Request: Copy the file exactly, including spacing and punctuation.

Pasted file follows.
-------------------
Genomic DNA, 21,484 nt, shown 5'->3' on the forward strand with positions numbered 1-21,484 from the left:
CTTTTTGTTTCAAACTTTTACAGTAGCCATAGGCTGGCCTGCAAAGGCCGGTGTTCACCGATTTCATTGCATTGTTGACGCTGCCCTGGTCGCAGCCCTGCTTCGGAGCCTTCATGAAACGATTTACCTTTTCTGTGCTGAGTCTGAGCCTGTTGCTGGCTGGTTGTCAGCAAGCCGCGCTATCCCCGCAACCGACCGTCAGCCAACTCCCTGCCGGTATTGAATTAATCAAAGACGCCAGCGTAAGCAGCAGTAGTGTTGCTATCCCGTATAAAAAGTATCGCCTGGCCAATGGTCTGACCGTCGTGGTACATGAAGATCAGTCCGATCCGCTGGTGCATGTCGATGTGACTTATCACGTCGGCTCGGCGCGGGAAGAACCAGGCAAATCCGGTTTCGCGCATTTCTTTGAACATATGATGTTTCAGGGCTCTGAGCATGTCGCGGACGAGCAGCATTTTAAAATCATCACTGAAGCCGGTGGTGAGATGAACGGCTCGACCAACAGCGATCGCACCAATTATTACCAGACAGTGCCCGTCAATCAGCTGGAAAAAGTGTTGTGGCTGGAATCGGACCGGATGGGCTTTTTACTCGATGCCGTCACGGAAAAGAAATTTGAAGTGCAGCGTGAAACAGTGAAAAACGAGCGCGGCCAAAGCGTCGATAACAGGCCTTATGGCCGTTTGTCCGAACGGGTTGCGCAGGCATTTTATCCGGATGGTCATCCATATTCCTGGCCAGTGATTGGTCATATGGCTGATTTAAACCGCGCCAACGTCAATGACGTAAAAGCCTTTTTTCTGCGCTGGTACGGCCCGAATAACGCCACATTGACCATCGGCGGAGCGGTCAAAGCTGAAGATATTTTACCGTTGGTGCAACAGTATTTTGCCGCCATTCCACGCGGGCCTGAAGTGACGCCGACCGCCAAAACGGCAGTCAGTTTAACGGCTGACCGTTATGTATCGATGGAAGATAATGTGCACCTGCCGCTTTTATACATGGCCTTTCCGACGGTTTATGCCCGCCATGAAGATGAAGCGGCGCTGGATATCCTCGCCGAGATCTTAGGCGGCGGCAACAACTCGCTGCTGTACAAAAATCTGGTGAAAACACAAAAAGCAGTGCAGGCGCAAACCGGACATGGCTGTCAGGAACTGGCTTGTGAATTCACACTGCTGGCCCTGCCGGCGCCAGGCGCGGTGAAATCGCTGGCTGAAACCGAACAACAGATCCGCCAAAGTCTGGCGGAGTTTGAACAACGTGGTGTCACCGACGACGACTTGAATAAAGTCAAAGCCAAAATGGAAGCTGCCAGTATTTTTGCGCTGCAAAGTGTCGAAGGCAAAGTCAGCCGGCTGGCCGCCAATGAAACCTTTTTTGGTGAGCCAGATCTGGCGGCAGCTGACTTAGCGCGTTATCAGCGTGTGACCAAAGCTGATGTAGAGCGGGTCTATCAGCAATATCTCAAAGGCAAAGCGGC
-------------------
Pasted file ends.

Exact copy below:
Genomic DNA, 21,484 nt, shown 5'->3' on the forward strand with positions numbered 1-21,484 from the left:
CTTTTTGTTTCAAACTTTTACAGTAGCCATAGGCTGGCCTGCAAAGGCCGGTGTTCACCGATTTCATTGCATTGTTGACGCTGCCCTGGTCGCAGCCCTGCTTCGGAGCCTTCATGAAACGATTTACCTTTTCTGTGCTGAGTCTGAGCCTGTTGCTGGCTGGTTGTCAGCAAGCCGCGCTATCCCCGCAACCGACCGTCAGCCAACTCCCTGCCGGTATTGAATTAATCAAAGACGCCAGCGTAAGCAGCAGTAGTGTTGCTATCCCGTATAAAAAGTATCGCCTGGCCAATGGTCTGACCGTCGTGGTACATGAAGATCAGTCCGATCCGCTGGTGCATGTCGATGTGACTTATCACGTCGGCTCGGCGCGGGAAGAACCAGGCAAATCCGGTTTCGCGCATTTCTTTGAACATATGATGTTTCAGGGCTCTGAGCATGTCGCGGACGAGCAGCATTTTAAAATCATCACTGAAGCCGGTGGTGAGATGAACGGCTCGACCAACAGCGATCGCACCAATTATTACCAGACAGTGCCCGTCAATCAGCTGGAAAAAGTGTTGTGGCTGGAATCGGACCGGATGGGCTTTTTACTCGATGCCGTCACGGAAAAGAAATTTGAAGTGCAGCGTGAAACAGTGAAAAACGAGCGCGGCCAAAGCGTCGATAACAGGCCTTATGGCCGTTTGTCCGAACGGGTTGCGCAGGCATTTTATCCGGATGGTCATCCATATTCCTGGCCAGTGATTGGTCATATGGCTGATTTAAACCGCGCCAACGTCAATGACGTAAAAGCCTTTTTTCTGCGCTGGTACGGCCCGAATAACGCCACATTGACCATCGGCGGAGCGGTCAAAGCTGAAGATATTTTACCGTTGGTGCAACAGTATTTTGCCGCCATTCCACGCGGGCCTGAAGTGACGCCGACCGCCAAAACGGCAGTCAGTTTAACGGCTGACCGTTATGTATCGATGGAAGATAATGTGCACCTGCCGCTTTTATACATGGCCTTTCCGACGGTTTATGCCCGCCATGAAGATGAAGCGGCGCTGGATATCCTCGCCGAGATCTTAGGCGGCGGCAACAACTCGCTGCTGTACAAAAATCTGGTGAAAACACAAAAAGCAGTGCAGGCGCAAACCGGACATGGCTGTCAGGAACTGGCTTGTGAATTCACACTGCTGGCCCTGCCGGCGCCAGGCGCGGTGAAATCGCTGGCTGAAACCGAACAACAGATCCGCCAAAGTCTGGCGGAGTTTGAACAACGTGGTGTCACCGACGACGACTTGAATAAAGTCAAAGCCAAAATGGAAGCTGCCAGTATTTTTGCGCTGCAAAGTGTCGAAGGCAAAGTCAGCCGGCTGGCCGCCAATGAAACCTTTTTTGGTGAGCCAGATCTGGCGGCAGCTGACTTAGCGCGTTATCAGCGTGTGACCAAAGCTGATGTAGAGCGGGTCTATCAGCAATATCTCAAAGGCAAAGCGGC